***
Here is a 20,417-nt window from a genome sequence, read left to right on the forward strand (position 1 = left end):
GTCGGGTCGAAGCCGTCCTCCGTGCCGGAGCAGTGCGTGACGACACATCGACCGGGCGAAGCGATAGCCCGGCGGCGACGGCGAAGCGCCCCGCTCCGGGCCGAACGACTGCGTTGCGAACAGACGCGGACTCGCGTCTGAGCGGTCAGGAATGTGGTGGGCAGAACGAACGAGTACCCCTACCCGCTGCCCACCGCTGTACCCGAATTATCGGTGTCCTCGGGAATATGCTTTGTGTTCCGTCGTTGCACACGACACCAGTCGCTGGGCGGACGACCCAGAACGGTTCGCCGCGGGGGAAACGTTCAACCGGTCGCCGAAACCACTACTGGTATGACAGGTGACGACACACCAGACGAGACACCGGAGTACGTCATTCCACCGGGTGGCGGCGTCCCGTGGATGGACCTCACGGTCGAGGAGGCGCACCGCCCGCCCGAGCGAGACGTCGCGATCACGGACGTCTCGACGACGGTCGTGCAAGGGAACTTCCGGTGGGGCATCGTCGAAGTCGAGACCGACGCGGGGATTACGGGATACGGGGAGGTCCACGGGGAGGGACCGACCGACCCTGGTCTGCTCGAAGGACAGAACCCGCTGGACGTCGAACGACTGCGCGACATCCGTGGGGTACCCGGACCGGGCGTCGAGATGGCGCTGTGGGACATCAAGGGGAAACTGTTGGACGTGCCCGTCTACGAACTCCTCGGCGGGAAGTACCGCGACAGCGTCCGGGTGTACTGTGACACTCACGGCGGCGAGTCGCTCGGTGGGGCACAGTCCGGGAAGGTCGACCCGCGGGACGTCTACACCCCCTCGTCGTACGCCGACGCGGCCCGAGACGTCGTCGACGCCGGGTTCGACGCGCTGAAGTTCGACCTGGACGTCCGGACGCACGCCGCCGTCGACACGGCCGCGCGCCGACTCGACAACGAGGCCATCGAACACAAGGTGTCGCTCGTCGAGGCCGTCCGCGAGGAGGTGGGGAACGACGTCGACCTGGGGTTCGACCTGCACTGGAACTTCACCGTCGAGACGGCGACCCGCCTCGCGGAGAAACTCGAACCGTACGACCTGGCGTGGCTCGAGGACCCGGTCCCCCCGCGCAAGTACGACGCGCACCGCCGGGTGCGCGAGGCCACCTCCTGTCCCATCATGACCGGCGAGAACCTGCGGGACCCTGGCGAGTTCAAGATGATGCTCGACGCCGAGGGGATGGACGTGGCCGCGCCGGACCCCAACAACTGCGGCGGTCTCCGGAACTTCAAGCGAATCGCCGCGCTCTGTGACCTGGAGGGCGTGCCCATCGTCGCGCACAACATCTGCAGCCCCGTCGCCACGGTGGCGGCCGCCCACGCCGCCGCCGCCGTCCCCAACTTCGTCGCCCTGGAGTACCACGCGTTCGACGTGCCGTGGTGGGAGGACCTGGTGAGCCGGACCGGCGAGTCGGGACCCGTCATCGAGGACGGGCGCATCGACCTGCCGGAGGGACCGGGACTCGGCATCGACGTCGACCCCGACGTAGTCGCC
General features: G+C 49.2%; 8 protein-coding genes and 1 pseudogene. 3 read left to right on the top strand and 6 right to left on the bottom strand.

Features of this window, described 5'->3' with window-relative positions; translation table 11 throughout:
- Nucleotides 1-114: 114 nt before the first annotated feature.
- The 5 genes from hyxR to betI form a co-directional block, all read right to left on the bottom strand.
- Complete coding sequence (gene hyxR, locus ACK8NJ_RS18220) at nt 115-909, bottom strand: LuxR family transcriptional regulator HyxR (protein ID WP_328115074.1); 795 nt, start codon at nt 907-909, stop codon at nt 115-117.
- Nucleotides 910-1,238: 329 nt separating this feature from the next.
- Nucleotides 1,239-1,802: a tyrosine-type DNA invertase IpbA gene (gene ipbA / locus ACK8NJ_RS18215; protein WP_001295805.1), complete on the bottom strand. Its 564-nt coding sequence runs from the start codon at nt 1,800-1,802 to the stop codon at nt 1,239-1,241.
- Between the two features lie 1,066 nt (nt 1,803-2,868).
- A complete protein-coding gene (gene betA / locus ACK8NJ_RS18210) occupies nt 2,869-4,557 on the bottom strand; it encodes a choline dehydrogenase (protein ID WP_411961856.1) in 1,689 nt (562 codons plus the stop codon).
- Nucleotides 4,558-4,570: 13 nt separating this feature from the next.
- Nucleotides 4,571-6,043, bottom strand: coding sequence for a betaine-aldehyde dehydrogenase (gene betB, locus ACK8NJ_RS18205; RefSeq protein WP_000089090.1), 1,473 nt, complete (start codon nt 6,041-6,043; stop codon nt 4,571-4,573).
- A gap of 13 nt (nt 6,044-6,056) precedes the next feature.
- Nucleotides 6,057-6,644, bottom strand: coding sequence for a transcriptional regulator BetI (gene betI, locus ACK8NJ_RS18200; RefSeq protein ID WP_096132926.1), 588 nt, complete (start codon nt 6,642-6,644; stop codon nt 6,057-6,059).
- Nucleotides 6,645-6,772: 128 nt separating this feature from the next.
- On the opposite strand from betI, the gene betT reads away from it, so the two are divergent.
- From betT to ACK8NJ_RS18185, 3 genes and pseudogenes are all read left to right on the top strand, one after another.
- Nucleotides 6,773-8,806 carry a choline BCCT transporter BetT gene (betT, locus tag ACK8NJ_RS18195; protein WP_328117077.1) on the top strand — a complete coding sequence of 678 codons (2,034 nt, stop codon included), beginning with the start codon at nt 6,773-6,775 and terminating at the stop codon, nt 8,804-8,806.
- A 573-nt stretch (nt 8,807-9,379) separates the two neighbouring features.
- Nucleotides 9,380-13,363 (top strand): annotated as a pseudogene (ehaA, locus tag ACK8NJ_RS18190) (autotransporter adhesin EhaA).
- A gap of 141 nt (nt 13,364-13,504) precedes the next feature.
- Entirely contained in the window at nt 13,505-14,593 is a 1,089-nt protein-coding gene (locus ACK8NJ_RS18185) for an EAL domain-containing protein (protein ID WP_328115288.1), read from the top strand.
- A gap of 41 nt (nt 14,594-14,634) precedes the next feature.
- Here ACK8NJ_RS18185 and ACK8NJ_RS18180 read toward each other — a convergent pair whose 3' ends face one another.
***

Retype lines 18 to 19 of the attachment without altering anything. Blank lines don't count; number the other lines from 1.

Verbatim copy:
- From betT to ACK8NJ_RS18185, 3 genes and pseudogenes are all read left to right on the top strand, one after another.
- Nucleotides 6,773-8,806 carry a choline BCCT transporter BetT gene (betT, locus tag ACK8NJ_RS18195; protein WP_328117077.1) on the top strand — a complete coding sequence of 678 codons (2,034 nt, stop codon included), beginning with the start codon at nt 6,773-6,775 and terminating at the stop codon, nt 8,804-8,806.